By agreeing to today’s resolution, governments endorsed the Rome Declaration on Nutrition and Framework for Action adopted by the Second International Conference on Nutrition (ICN2) in November 2014.

The UN resolution calls upon FAO and WHO to lead the implementation of the Decade of Action on Nutrition, in collaboration with the World Food Programme (WFP), the International Fund for Agricultural Development (IFAD) and the United Nations Children’s Fund (UNICEF), and involving coordination mechanisms such as the United Nations System Standing Committee on Nutrition (SCN) and multi-stakeholder platforms such as the Committee on World Food Security (CFS).

The Framework for Action commits governments to exercise their primary role and responsibility for addressing undernourishment, stunting, wasting, underweight and overweight in children under five years of age, anaemia in women and children – among other micronutrient deficiencies. It also commits them to reverse the rising trends in overweight and obesity and reduce the burden of diet-related noncommunicable diseases in all age groups.

The new resolution invites international partners, civil society, private sector and academia to actively support governments to ensure full implementation of the steps outlined in the Rome Declaration and Framework for Action.

Looking ahead, the text requests the UN Secretary-General, FAO and WHO to provide progress reports to the UN General Assembly every two years.

The resolution is the fruit of almost 2 years of intense negotiations which started in 2014 and involved representatives of FAO and WHO Member Countries. As a first milestone, ministers and top officials from over 170 countries endorsed the Rome Declaration on Nutrition and Framework for action at the Second International Conference on Nutrition (Rome 19-21 November 2014). A second milestone was reached when the governing bodies of FAO and WHO endorsed the Rome Declaration on Nutrition and Framework for Action in 2015.

A third occurred when governments at the UN General Assembly welcomed these developments and agreed to consider next steps

Today’s resolution further enshrines the battle against hunger and all forms of malnutrition in the sustainable development agenda.

Editors note:
Nearly 800 million people remain chronically undernourished and 159 million children under 5 years of age are stunted. Approximately 50 million children under 5 years are wasted, over two billion people suffer from micronutrient deficiencies and 1.9 billion people are affected by overweight of which over 600 million are obese. The prevalence of overweight and obesity is increasing in nearly all countries.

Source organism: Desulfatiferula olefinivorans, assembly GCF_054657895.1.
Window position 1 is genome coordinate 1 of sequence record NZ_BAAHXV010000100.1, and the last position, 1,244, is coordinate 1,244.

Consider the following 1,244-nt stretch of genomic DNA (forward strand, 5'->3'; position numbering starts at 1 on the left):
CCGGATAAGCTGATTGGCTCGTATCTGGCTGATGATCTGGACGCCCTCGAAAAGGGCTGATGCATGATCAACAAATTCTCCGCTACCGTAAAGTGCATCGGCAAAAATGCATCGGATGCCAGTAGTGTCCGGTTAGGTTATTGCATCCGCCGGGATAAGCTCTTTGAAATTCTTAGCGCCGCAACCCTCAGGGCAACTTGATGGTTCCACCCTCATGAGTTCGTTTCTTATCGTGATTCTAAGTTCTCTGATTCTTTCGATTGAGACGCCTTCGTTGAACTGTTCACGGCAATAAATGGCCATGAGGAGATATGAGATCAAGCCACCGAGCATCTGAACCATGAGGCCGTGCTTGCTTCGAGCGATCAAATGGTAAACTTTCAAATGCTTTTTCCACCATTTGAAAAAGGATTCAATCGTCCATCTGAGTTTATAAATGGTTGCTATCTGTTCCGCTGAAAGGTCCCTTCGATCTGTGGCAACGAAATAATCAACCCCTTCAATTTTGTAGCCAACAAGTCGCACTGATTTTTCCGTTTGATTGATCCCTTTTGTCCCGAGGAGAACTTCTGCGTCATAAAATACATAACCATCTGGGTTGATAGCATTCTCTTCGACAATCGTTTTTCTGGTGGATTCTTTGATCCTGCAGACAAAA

For more information:
2016
Resolution adopted by the UN General Assembly on the UN Decade of Action on Nutrition (2016-2025)

2015
Resolution adopted by the UN General Assembly on the follow-up to the Second International Conference on Nutrition (A/RES/69/310)

Resolution adopted by the FAO Conference on the outcome of the Second International Conference on Nutrition

Resolution adopted by the WHO World Health Assembly on the outcome of the Second International Conference on Nutrition (WHA68.19)

2014
Rome Declaration on Nutrition adopted at the Second International Conference on Nutrition

Framework for Action adopted at the Second International Conference on Nutrition

 

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Gerda Verburg replaces Tom Arnold, the acting SUN Movement Coordinator

United Nations Secretary-General, Ban Ki-moon, today announced the appointment of Gerda Verburg of the Netherlands as the Coordinator of the Scaling Up Nutrition (SUN) Movement. The Coordinator will work with 56 country governments that lead the SUN movement, united with UN agencies, civil society, business and donors, in a common mission to defeat malnutrition in all its forms. 

Since 2011, Verburg has served as Permanent Representative of the Kingdom of the Netherlands to the UN Organizations for Food and Agriculture in Rome (FAO, WFP and IFAD) and in 2014 she was appointed Chair of the Global Agenda Council for Food and Nutrition Security of the World Economic Forum (WEF).  

From 2013 until 2015, Verburg served as Chair of the UN Committee on World Food Security (CFS), a multi-stakeholder committee where governments, civil society, private sector, research institutions and others addressed food and nutrition issues.  

From 2007-2011, Verburg served as speaker in the Dutch House of Representatives on economics, energy and innovation and as Minister of Agriculture, Nature and Food Quality. In 2008 she was elected Chair of the UN Commission on Sustainable Development.  

“I am delighted to have the opportunity to work with the 56 countries in the SUN Movement, as it enters its sixth year. They are home to over 90 million undernourished children. Our vision is to bring this down to zero.” – Verburg 

Verburg, replaces the acting SUN Movement Coordinator, Tom Arnold, who has Coordinated the Movement from August 2014. Previously, David Nabarro, the UN Secretary General’s Special Advisor on 2030 Agenda and Special Representative for Food Security and Nutrition, coordinated the Movement – helping to establish the powerful driving force for nutrition which it is today.

Click here to learn more about the SUN Movement.